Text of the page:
Overpopulation: In middle income and rich nations, people are having fewer children, not more. Food production has outstripped demand, leading to lower food prices and more obesity, not starvation, in richer countries. Even in poor countries, famines are now rare and caused by governments, not absolute dearth. Even the fake New York Times now says that the human population will peak earlier than expected, in 2067 at fewer than 10 billion.

Ecological destruction: Ecosystems were supposed to collapse, leading to mass extinction. Instead, where property-rights have supplanted open commons, as with catch shares, natural resources like fisheries have stabilized and even rebounded. Many places in the United States sport too many deer, turkey, and wild hogs. The beepocalypse had no sting. Imagine that.

Paving Paradise: In the 1980s, the government claimed that suburban sprawl was going to swallow up most of America’s farmland, which was losing all its topsoil anyway, leaving Americans dependent on foreign nations for bread. Turns out that the USDA grossly overestimated lost acreage and soil erosion and, miracle of miracles, conversion slowed and then reversed when farm prices increased. Despite those revelations, the media continued to harp on the “farmland crisis” for years. Much like a covidic cat, it “seemed to have nine lives,” Simon said.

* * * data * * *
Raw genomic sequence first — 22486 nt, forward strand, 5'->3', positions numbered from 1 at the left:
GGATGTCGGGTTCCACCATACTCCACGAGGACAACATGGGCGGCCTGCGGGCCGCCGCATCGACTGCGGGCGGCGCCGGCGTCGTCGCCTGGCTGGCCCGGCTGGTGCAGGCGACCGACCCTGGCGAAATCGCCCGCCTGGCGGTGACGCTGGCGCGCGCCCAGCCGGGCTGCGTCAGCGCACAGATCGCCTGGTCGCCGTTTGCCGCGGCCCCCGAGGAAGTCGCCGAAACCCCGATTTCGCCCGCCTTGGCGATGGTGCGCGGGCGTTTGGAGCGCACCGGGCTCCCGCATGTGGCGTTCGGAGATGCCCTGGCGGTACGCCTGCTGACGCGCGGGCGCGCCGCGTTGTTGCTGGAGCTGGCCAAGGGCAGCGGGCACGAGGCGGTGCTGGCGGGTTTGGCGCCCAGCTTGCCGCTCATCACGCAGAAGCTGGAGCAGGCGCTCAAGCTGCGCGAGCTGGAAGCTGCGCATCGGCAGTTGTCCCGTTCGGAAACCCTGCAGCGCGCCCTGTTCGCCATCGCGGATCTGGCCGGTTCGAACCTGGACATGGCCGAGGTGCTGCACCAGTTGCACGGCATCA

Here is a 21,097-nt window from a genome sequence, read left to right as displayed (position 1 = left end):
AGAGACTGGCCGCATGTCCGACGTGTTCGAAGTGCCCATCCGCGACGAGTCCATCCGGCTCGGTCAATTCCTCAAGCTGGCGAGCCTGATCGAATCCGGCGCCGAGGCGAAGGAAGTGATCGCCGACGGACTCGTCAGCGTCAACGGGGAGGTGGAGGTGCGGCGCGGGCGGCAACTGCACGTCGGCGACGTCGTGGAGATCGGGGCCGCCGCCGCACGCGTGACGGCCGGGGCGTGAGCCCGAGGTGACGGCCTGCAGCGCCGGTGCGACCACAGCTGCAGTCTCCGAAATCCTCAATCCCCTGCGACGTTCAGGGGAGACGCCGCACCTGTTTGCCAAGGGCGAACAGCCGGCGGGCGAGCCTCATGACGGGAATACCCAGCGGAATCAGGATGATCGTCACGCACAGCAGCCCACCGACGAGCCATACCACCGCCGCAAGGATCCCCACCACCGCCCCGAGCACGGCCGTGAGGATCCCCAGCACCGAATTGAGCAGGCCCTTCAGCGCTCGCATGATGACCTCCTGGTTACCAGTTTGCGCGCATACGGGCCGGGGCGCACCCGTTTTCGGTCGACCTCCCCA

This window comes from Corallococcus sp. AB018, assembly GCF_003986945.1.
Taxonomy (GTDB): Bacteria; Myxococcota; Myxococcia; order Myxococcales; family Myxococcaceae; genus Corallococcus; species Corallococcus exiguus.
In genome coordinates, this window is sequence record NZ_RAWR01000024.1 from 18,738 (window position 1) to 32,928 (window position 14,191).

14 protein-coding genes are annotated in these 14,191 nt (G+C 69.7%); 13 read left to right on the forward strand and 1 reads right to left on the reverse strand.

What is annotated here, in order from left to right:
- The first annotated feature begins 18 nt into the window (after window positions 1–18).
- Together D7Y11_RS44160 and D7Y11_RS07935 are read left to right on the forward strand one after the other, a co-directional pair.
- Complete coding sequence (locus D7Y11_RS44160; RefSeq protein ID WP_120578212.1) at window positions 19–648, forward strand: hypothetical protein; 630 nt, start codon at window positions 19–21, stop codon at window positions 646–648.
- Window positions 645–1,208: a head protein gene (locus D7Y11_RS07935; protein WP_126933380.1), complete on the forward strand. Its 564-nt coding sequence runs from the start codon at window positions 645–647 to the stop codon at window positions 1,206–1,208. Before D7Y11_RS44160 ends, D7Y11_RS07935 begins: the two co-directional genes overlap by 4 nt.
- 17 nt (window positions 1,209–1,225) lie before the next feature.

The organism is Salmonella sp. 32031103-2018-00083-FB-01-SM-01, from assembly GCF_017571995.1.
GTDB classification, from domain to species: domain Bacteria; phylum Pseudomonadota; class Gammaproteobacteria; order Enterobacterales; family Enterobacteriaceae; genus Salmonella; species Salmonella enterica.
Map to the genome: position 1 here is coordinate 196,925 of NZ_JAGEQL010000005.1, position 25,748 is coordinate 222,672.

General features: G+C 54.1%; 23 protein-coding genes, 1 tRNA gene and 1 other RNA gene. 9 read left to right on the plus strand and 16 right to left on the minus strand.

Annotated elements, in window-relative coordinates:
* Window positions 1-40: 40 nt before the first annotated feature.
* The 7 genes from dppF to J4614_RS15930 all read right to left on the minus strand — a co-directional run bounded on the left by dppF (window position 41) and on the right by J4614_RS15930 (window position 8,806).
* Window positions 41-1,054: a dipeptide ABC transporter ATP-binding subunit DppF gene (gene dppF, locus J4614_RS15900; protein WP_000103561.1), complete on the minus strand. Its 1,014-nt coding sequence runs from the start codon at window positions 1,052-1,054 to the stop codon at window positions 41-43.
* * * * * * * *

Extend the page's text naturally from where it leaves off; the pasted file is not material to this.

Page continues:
Death by Eggs: About the same time, the media made eggs seem akin to a tasty poison, like alcohol. It is okay to have one or two every now and again but if you developed an egg habit, you were a goner. Then eggs became okay as scientists began to differentiate between “good” and “bad” cholesterol. Now many consider eggs a “super food.” Would I be less fat today if I had eaten eggs as a kid instead of “healthy” food like Sugar Coated Gluten Flakes? We’ll never know.